We rented our 2WD car with Thrifty online through rentalcars.com for 295 CHF (298 euros, $318, and 263 pounds) for a week. This calculated out to $42 a day. To be honest, a 4WD car is not needed unless you plan on going up to the mountains or desert. With the 2WD car you can do steep gravel roads.

Filling up the car was cheap. It was 0.240 OMR per liter so $0.63 (0.59 euros, 0.58 swiss franc, and 0.52 pound sterling). If you are from the States or Europe, you have to pump your own gas, Well in Oman, you stay in your car and there is someone who will come and pump your gas. You never have to go into the station or pump gas yourself. This was something we were not use to, but it made things smooth. We were in and out to the next adventure quickly. This was a grateful experience. For the first few days, we decided to stay at Royal Tulip Muscat in Muscat. It is about 25-30 minutes from the airport. Easy access and near walking distance from Oman Mall. Royal Tulip Muscat is a more luxury type of hotel. They offer FREE private parking, an outdoor swimming pool, restaurant, fitness center, sauna, and a jacuzzi. You have an option to include breakfast each day or for certain days. The breakfast is a buffet option that includes an omelet bar, fruit (watermelon, melon, pineapple, cantaloupe, and more), different types of breads, and more. Along with water infused with fruit/vegetables and juices. Royal Tulip gave us easy access to walk around the area and explore.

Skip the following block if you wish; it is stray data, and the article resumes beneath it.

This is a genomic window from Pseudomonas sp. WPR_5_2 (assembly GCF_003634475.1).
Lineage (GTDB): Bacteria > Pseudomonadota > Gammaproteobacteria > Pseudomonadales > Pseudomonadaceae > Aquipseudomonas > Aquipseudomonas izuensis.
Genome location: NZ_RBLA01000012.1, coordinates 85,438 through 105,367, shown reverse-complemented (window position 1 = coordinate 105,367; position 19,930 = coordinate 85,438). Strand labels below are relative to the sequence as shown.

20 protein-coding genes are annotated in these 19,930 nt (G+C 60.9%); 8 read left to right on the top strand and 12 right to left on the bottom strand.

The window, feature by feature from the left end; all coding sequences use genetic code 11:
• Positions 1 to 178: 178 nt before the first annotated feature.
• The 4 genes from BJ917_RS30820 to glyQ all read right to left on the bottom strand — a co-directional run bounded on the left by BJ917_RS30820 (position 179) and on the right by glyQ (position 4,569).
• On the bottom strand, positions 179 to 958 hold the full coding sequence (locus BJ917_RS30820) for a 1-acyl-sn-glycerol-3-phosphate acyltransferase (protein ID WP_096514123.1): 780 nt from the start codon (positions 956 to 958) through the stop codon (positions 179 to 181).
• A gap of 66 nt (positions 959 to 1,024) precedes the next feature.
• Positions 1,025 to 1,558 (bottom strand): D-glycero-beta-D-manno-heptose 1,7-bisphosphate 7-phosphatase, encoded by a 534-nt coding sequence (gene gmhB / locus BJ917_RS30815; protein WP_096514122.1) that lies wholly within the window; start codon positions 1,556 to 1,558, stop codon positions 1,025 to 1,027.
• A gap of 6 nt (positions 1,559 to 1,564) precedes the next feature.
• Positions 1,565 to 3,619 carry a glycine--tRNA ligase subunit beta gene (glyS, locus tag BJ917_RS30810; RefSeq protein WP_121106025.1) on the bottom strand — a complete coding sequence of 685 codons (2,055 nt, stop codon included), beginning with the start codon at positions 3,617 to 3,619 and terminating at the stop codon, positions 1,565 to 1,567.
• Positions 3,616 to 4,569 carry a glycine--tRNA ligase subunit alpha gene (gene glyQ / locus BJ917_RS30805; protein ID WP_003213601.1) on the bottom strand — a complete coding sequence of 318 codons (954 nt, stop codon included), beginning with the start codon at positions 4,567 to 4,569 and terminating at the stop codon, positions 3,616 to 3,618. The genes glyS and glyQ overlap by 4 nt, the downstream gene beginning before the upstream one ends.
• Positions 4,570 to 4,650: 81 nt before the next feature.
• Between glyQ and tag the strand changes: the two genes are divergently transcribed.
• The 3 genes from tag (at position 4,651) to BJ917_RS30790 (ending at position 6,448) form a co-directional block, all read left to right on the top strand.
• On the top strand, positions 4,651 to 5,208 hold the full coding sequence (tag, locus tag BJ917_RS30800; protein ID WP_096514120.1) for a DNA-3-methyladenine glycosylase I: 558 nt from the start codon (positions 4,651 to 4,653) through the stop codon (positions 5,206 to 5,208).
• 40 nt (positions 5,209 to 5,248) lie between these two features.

Day 1: Mosque, Museum, and Royal Opera House

The first day, we headed to visit Sultan Qaboos Grand Mosque. The history behind the beautiful mosque that is known as the largest mosque in Oman is indescribable. The mosque took 6 years and 7 months to build using 300K tonnes of Indian sandstone which covers 40,000 square meters. It was opened in 2001. This is one of the only religious buildings in Oman that allows for people who are not Muslim to visit and the entry fee is FREE. Interesting that the chandelier was known as the world's largest which is 14 meters (46 feet) and was manufactured by an Italian company. Another interesting fact is that the mosque holds the second largest hand-loomed Iranian carpet that took approximately four years to weave by 600 women. Going to the mosque, women should cover their heads with a head scarf and articles of clothing should cover down to your ankles and down to your wrist. As for men, you should cover your legs and arms should at least be covered with a t-shirt. I believe that if you do not have the proper clothing, you can rent or buy proper clothing before going into the mosque. You may also hire an audio guide for history/information about the mosque for 2.5 OMR (around $6.50, 6.07 CHF, and 6.16 euros).